HELENA, Mont. (AP) – Much-needed rain quieted three dozen major wildfires ravaging Montana, but fire officials warned crews and area residents Sunday not to let their guard down yet.

“It’s still a fairly tentative situation,” said Sandy Kratville, an information officer with the Northern Rockies Interagency Information Center in Missoula. “We’re staying ready.”

Kratville said the coming week was expected to bring more of the same conditions that had fed the fires for the past month: dry air and high temperatures.

According to the National Interagency Fire Center, wildfires still active Sunday had burned about 520,900 acres in seven Western states. Fires in Montana accounted for almost 350,000 of those acres.

A complex of fires about 35 miles from Missoula was still keeping about 200 people from their homes. In the eastern part of the state, at least five blazes were contained during the weekend, freeing firefighters to help farther west.

“We’re taking advantage of the weather as we have it,” said fire information officer Gary Hoshide. “It’s still volatile out there.”

Cooler temperatures and some rain also aided firefighting efforts in Wyoming, where the east entrance to Yellowstone National Park reopened for a few hours Sunday – the first time in more than a week.

The entrance will be closed again Monday for a planned burnout to keep a pair of wildfires from spreading.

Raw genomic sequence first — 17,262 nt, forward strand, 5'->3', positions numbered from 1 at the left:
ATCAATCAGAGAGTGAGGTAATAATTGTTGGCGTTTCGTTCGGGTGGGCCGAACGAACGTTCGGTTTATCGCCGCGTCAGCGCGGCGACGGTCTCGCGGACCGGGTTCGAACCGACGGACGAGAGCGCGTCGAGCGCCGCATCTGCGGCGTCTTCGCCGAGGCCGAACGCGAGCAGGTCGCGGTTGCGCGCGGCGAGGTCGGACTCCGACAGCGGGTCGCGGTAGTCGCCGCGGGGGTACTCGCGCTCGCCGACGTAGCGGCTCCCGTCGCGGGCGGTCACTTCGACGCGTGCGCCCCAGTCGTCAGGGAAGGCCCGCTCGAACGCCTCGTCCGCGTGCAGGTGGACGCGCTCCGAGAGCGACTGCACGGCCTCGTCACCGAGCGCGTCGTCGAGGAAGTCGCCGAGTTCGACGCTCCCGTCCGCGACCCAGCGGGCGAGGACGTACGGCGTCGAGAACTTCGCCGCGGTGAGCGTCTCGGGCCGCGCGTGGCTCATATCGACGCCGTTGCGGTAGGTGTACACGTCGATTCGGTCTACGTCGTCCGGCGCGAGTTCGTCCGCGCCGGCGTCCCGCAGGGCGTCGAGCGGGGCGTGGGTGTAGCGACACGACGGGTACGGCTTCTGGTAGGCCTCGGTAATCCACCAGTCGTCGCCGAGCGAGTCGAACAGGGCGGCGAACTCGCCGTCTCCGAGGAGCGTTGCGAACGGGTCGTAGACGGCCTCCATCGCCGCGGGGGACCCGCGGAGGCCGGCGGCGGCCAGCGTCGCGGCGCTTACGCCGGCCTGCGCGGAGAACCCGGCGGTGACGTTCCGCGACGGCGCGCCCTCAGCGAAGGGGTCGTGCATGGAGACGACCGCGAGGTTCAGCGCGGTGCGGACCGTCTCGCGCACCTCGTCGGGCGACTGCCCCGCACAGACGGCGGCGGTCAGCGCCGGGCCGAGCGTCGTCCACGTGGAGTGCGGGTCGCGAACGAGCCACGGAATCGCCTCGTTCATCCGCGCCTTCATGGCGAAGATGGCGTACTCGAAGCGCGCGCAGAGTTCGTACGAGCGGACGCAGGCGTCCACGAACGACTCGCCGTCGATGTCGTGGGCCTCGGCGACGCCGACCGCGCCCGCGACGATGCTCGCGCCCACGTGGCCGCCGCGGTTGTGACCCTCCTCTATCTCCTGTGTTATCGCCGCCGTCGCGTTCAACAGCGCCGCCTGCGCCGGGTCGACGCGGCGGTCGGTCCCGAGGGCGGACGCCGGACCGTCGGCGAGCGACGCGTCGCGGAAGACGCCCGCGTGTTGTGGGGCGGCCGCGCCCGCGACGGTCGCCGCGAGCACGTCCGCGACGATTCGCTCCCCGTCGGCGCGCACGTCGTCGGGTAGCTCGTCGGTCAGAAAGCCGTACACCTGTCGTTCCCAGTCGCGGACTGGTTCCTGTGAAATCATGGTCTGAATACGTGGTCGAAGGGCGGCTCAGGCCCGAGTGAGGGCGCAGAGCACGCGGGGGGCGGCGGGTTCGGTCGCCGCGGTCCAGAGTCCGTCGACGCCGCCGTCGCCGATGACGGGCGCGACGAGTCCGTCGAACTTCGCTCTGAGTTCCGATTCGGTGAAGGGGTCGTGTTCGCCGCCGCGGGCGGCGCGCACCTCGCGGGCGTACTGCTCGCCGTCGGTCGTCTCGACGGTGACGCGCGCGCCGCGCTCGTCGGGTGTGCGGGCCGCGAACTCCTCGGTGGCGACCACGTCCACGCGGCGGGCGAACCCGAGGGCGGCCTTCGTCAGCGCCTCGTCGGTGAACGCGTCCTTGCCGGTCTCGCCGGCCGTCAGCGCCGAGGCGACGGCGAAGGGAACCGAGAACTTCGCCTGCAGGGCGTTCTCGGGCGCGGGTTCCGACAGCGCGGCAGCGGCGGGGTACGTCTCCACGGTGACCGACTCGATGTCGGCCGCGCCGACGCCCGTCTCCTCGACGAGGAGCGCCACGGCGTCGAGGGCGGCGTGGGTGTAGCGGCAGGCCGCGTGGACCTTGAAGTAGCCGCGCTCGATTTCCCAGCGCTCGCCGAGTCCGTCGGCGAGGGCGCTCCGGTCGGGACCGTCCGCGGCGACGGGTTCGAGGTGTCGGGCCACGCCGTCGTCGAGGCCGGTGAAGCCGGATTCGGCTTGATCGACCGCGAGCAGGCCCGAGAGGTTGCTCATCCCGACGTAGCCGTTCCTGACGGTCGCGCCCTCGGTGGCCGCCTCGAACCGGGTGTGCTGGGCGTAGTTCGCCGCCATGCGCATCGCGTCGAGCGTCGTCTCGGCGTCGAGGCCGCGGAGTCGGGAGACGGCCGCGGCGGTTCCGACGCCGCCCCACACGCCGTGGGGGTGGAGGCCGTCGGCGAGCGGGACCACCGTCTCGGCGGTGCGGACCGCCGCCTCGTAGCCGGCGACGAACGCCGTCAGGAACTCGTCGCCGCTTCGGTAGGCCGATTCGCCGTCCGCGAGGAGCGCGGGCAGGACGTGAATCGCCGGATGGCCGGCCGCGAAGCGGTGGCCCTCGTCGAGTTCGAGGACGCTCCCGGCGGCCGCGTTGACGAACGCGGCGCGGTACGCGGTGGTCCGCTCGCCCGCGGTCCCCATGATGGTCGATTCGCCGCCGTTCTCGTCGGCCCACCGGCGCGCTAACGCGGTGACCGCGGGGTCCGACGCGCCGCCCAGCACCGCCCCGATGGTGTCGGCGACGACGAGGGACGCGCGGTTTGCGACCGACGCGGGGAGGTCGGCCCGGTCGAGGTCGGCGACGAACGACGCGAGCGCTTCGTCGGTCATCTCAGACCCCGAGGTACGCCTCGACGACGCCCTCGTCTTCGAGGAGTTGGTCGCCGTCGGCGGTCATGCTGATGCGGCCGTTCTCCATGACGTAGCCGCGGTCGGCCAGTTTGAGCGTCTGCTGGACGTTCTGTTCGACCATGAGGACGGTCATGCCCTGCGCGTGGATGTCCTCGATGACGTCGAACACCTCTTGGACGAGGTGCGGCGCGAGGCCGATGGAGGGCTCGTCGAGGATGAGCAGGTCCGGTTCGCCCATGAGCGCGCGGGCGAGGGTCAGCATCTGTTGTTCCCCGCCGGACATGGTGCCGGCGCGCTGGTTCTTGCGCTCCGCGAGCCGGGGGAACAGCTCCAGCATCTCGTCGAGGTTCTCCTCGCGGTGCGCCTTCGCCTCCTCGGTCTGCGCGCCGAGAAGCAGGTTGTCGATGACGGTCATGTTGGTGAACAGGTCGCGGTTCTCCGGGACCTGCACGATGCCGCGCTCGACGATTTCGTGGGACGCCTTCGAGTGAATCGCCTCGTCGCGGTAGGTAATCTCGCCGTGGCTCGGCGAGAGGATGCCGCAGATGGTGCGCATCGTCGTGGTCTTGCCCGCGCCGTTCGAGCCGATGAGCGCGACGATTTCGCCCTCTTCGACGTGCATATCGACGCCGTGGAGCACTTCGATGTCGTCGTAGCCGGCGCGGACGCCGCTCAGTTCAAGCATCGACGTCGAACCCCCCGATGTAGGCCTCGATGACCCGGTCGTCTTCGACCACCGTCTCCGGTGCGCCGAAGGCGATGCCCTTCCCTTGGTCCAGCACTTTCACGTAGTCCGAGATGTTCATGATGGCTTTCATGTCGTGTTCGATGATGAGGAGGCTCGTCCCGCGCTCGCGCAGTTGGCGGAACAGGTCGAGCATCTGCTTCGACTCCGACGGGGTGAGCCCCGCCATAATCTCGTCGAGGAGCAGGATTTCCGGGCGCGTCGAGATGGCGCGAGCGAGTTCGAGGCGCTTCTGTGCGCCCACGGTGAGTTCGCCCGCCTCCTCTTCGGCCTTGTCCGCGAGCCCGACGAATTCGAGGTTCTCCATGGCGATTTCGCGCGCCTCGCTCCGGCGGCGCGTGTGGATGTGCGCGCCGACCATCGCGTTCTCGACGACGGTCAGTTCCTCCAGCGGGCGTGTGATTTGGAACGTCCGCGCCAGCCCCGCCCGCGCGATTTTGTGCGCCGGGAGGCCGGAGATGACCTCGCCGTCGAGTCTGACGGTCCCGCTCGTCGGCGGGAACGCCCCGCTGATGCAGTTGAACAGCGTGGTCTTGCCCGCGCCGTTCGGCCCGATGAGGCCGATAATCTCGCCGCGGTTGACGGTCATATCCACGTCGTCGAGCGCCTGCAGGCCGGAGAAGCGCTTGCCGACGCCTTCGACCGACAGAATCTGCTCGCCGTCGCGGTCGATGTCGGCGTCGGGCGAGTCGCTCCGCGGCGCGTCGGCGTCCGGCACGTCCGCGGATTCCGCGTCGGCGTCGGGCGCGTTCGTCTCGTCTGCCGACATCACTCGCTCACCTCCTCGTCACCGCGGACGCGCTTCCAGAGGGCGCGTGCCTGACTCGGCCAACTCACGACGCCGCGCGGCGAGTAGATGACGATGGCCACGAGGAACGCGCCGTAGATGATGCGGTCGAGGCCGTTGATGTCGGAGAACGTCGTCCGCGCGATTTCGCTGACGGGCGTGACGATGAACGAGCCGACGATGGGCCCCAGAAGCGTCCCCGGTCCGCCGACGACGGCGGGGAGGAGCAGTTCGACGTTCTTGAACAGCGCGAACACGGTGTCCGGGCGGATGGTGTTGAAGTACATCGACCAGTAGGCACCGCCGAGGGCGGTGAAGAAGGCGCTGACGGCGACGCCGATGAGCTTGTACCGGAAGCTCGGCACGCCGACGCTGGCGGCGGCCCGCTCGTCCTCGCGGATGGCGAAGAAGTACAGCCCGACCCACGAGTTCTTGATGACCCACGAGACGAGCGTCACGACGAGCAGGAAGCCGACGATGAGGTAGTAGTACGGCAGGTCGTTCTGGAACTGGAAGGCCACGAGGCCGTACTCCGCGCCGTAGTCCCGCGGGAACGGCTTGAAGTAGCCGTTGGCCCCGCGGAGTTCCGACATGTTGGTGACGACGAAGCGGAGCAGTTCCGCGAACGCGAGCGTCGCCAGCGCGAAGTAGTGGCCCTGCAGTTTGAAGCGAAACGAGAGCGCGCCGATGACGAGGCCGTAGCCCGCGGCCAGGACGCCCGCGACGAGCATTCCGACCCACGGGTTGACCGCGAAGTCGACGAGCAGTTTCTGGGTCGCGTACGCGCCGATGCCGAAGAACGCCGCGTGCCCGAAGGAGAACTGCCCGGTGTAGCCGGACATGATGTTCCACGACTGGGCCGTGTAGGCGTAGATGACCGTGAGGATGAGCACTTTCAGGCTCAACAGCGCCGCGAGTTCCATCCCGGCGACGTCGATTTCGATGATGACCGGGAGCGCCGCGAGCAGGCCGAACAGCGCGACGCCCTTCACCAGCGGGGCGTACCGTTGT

About 50 miles southeast, helicopters dropped water to prevent a fire feeding on beetle-killed trees in the Shoshone National Forest from burning into drainage basins occupied by a campground, several homes and historic structures.

The weather also helped firefighters in British Columbia, Canada, where some of the worst wildfires have burned.

In the western city of Kelowna, where flames destroyed more than 200 homes and forced the evacuation of 24,000 people, emergency officials said 2,000 evacuees were allowed to return home Sunday. Winds were expected to remain mild until Tuesday.

In central Oregon, a fire in the Deschutes National Forest grew to 30,950 acres Sunday, but firefighters kept it from moving closer to 400 homes in Camp Sherman or to Black Butte Ranch, both a few miles away.

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On the Net:

National Interagency Fire Center: http://www.nifc.gov

Yellowstone fires: http://www.nps.gov/yell/technical/fire

Shoshone fires: http://www.fs.fed.us/r2/shoshone/forestmgt/fire

AP-ES-08-24-03 2007EDT



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